Why You Shouldn't Swim With Baited Whale Sharks in the Philippines

22/09/2014 11:53 | Updated 20 November 2014

There's only one thing I can tell you about the town of Oslob in the Philippines: don't go. There is a tendency amongst travel bloggers to over romanticise, but I wouldn't want to lie to you. I'm taking inspiration from Paul Theroux, whose The Great Railway Bazaar might just qualify him as grumpiest travel writer ever, and telling you the honest truth not to bother.

Oslob is situated on the south west coast of the island of Cebu. We approached it by boat from Panglao Island and it loomed magnificently on the horizon until it towered over us. A mountainous body expelled from the sea, it is the geological formation that makes Oslob the perfect site for 'whale shark watching' and this is what it is famous for. Fine white pebble beaches descend into crisp clear water in a dramatic incline that leaves you waist deep almost as soon as you enter the water. From there the steep drop allows for larger animals such as whale sharks to swim easily close to shore. Do not be deceived by the idealized image of an organic, spiritual experience watching for whale sharks in the large open sea and, once found, swimming with them. Perhaps you envision a meeting of souls occurring as you float eye to eye with one of these creatures known for their majesty. At Oslob, this will remain a fantasy.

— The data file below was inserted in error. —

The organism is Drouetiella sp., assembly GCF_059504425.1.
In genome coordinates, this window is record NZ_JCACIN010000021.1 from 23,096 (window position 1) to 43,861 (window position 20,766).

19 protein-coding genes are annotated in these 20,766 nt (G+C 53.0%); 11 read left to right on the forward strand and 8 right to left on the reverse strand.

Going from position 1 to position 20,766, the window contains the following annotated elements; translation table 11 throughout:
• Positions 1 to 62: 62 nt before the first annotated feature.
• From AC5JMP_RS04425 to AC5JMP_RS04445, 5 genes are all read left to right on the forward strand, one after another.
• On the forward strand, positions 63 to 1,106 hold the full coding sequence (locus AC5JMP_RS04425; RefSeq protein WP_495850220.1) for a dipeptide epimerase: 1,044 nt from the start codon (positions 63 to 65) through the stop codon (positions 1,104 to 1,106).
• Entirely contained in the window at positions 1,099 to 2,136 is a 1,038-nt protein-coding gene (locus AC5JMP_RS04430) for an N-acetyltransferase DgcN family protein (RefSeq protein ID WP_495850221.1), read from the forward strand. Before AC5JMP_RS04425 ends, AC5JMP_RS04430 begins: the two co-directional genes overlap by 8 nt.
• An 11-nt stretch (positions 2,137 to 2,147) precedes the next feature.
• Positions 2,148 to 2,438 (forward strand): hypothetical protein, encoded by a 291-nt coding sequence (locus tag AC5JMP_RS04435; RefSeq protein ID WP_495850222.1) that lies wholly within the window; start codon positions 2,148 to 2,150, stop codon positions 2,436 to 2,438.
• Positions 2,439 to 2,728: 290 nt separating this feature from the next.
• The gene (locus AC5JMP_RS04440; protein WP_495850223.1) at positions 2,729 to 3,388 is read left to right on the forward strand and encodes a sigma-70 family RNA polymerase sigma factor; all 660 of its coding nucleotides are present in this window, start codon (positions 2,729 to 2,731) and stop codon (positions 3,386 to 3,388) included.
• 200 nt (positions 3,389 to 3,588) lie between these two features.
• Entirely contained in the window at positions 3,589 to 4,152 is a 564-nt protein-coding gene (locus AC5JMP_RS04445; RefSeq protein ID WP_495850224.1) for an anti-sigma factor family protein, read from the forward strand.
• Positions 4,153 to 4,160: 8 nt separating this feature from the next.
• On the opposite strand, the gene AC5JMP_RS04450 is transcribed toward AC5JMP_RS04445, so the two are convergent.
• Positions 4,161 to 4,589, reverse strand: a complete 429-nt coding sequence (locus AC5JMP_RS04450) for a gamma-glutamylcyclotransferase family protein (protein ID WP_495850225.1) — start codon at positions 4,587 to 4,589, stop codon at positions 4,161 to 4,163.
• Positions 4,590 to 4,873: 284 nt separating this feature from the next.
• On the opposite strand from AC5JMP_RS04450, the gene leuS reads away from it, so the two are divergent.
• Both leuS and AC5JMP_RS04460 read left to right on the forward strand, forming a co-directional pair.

Whilst the Oslob Whale Shark Watching centre attempts to construct a formal semblance of health & safety and care for the environment, you are more likely to be poked in the eye by another tourist's flipper or rather as another account reported, see a whale shark poked in the eye by a boat propeller. The Centre feeds the whale sharks a big helping of krill throughout each and every morning to keep them practically captive. Literal boatloads of tourists are then paddled back and forth just off shore where the boats form a semi circle, further entrapping the baited sharks for a jostling audience. Having the sharks become reliant on people for food is not particularly conducive to a healthy ecosystem, nor is the exploitative attitude and lack of understanding for ethical interactions with wildlife that it fosters. This is best demonstrated in the controversial photo of a young girl riding a whale shark like a surfboard in nearby Bolijoon, and only reinforced by the encouragement of one local we met that you could "touch them".

There are other limited things to do in Oslob: there are the Tumalog Falls that have a healthy 4.5 star review rating on Trip Advisor, as well as an old fort and church that make for a nice walk along the sea front. For budget travellers it is wonderfully cheap to stay in the town, as it is to ride the bus (142 pesos / less than £2) the three-hour journey from Cebu City. The town is small and pleasantly un-touristy; if you want somewhere to spend a few days observing Filipino life that isn't dominated by selling tours or surfing lessons then this is it, but please don't swim with the whale sharks.

Author Maria Sowter spent two years working for an international conservation organisation and this post was originally published on her travel blog Journey to Patagonia.